Do you know what I’ve discovered? It only took me 24 hours to determine the answer to the most repeated question from everyone I see: Do you think you’ll like being retired? Well, the verdict is in:
Yes, Bitches, I love that I’m no longer “workin’ for the man”!
I am officially retired as of last week, had all the parties, and received the gold watch (not really—damn aftermath of the recession has affected everything), and I am doing a dance of unmitigated joy. Don’t get me wrong, I really liked my job and I’m going to miss the Benjamins (it was a great gig as jobs go), but it was still a job working for someone else, following someone else’s commands, and multi-tasking to the beat of someone else’s drum.
Image from studiohelper.com
Besides, because I was born a poor black child, I’ve been working ever since I was five years old, and the concept of work for work’s sake lost its novelty around age six. Contrary to nasty-ass Newt Gingrinch’s campaign idea of abolishing child labor laws and making poor kids work as janitors in their schools to give them a sense of purpose, other Ayn Randians tried that 60 years ago on me, and it didn’t make me any more purposeful—it just made me fucking exhausted.
The other day a twenty-something college journalist, who is the daughter of a friend of a friend of a friend of a friend of mine, dropped by my “Ask Dalai Mama” Show (formerly “Ask Big Mama” Show) and interviewed me for her college newspaper. She was fascinated with the concept that I was doing the “Newt Gingrich Dream Act for Poor Children” long before he thought of it—just when he was only eleven years old in Georgia and having newly escaped poverty, fatherly abandonment, and his god-awful christened name: Newton Leroy McPherson. The young reporter noted that the thing that seemingly kept Newt from my child labor fate, and thus ever thinking that his future sorry-ass concept would be a good campaign idea 60 years later, was the appearance of a stepfather who adopted him and the color white that saved him. Had he walked a mile in my shoes, the pathetic child labor idea would have never crossed his mind as an adult.
REPORTER: “Dalai Mama, I am so excited about interviewing someone who has reportedly been working since she was five years old. What job could you have possibly gotten at that age?”
DALAI MAMA: “Baby, I had two jobs. A five-year old could get any job in the inner city of Cleveland that they could master by standing on a crate so that they could reach the bench, the table, or in my case the washing machine or the ironing board to do their jobs. My mother, my baby sister, and I ended up homeless in the dead of winter in 1953, and a woman who owned a boarding house in East Cleveland had pity on us and took us in. It just so happened that there were several cottage industries operating under the roof of that boarding house: a kitchen beauty shop, a laundry, a neighborhood pick-up site for illegal numbers runners (the legal game we now call Lotto), and the selling of stolen goods. My two jobs in that house of horrors were as a two-step laundry assistant. In the first job where I was responsible for wringing dry the shirts from a barrel washing machine, I would stand on a wooden crate in the basement, pull out the wet white shirts and insert them into the wooden ringers on top of the washer. Because I had to lean into the machine to reach the shirts at the bottom (forcing my feet off the crate and suspending my legs in mid-air on the edge of the washing machine), I would almost always get my chubby little fingers caught in the wringer with the shirts as I fell against the rollers. It’s a wonder I still have use of my hands. I believe I learned and utilized my first swear words at the age of five:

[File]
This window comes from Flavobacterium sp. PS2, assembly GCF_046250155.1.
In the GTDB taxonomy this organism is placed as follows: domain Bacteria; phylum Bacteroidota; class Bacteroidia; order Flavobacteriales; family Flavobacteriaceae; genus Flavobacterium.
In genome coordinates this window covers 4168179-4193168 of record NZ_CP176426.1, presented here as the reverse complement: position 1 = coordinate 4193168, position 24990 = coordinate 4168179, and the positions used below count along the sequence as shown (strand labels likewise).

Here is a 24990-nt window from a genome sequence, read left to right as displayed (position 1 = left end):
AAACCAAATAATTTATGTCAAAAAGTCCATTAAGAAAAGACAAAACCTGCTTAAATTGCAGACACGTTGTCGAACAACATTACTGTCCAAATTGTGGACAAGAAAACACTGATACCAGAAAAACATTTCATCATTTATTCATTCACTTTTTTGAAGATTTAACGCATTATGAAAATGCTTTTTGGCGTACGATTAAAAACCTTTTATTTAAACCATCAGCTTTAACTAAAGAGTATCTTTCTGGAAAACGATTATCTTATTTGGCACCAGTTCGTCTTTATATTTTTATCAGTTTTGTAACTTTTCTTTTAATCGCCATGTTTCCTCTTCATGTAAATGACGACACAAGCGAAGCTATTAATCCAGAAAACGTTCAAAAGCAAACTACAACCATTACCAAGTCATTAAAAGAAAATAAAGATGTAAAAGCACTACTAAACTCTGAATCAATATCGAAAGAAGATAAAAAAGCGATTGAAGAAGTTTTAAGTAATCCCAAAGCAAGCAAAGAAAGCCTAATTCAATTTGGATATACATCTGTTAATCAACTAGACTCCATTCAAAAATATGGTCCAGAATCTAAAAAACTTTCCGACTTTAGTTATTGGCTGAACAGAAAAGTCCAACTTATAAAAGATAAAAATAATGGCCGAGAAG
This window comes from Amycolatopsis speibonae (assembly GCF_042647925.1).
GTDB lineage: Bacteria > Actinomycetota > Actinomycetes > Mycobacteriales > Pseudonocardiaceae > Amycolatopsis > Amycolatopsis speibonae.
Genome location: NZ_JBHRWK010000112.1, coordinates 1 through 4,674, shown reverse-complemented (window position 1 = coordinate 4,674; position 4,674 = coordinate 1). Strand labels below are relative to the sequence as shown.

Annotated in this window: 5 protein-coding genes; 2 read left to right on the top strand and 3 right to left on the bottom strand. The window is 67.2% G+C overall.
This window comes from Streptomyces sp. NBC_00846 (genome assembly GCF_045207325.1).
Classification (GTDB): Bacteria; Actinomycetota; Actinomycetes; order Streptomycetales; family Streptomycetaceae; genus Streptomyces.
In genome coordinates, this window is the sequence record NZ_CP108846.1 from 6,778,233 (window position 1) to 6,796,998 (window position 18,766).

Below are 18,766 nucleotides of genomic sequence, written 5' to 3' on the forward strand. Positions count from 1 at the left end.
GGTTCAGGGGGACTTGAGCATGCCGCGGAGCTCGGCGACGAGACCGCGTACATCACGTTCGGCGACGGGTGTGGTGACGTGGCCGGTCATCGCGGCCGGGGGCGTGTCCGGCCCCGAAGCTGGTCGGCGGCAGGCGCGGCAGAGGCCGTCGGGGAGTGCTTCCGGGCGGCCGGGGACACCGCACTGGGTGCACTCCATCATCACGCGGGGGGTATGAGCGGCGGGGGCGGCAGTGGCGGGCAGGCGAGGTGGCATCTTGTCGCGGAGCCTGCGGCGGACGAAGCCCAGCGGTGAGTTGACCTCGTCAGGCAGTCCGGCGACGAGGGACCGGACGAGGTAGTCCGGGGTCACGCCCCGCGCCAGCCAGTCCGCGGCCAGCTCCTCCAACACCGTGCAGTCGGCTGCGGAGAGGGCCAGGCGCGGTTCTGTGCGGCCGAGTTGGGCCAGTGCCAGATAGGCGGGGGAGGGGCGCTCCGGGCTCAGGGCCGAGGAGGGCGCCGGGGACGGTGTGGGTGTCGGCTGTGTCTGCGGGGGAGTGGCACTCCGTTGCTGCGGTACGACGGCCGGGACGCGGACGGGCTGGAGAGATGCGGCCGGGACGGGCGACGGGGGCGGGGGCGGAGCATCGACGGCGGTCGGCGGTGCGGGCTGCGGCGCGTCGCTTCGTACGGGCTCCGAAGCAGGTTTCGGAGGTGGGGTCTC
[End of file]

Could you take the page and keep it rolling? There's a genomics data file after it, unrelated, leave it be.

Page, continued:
“Somebody help da po’ child! Dis fuckin’ monsta is eatin’ my fingas like dey was chicken bones!”
Image from myauctionfinds.com
REPORTER: “Oh my God, I can’t even imagine that torture. I had a hissy fit when my mother tried to get me to clean my room on Saturdays and make my bed. She never did win that battle. Wasn’t the electric wringer invented by an African-American woman in the 1800s?”
DALAI MAMA: “Yes girl—go on with your bad self! Her name was Ellen F. Eglin and she was from Washington, DC, but she never patented her invention and sold it for $18 to a white man who made a considerable fortune. Ain’t that a pip? Ellen Eglin once said that she thought white women wouldn’t use the machine if they knew a black woman had invented it. Personally, I hated that machine and wished it had never been invented. I’d like to have a little chat with her when I see her on the other side and tell her how her stupid wringers were known for catching hair, clothing, and fingers (a four-year old reportedly choked to death from one), and almost dismembered me several times as a child laborer.”
REPORTER: “What was your other job as a five-year old?”
DALAI MAMA: “One that was equally as dangerous: I had to stand on a wooden crate and press stiffly starched shirts with flat irons that were heated on the stove. They were so heavy that it took both my hands to lift the irons whose handles were wrapped in towels (one was heated on the stove while the other was simultaneously used to press the garment), and I always ended up burning the easily scorched shirts because I would get tired and couldn’t lift the iron fast enough. But I didn’t keep that job very long. Once I discovered that starch burned quickly, one day in a fit of anger, I staged the youngest labor strike in the history of man and performed scorch art all over the paying customers’ white shirts. We lost the business, and I lost the skin off my ass for many months from endless beatings; but it was worth it, because I never, ever had to do that job again. To this day I hate to iron clothes. If the cleaners in town didn’t iron my husband’s shirts, he’d have to go to work looking like he slept in his clothes.”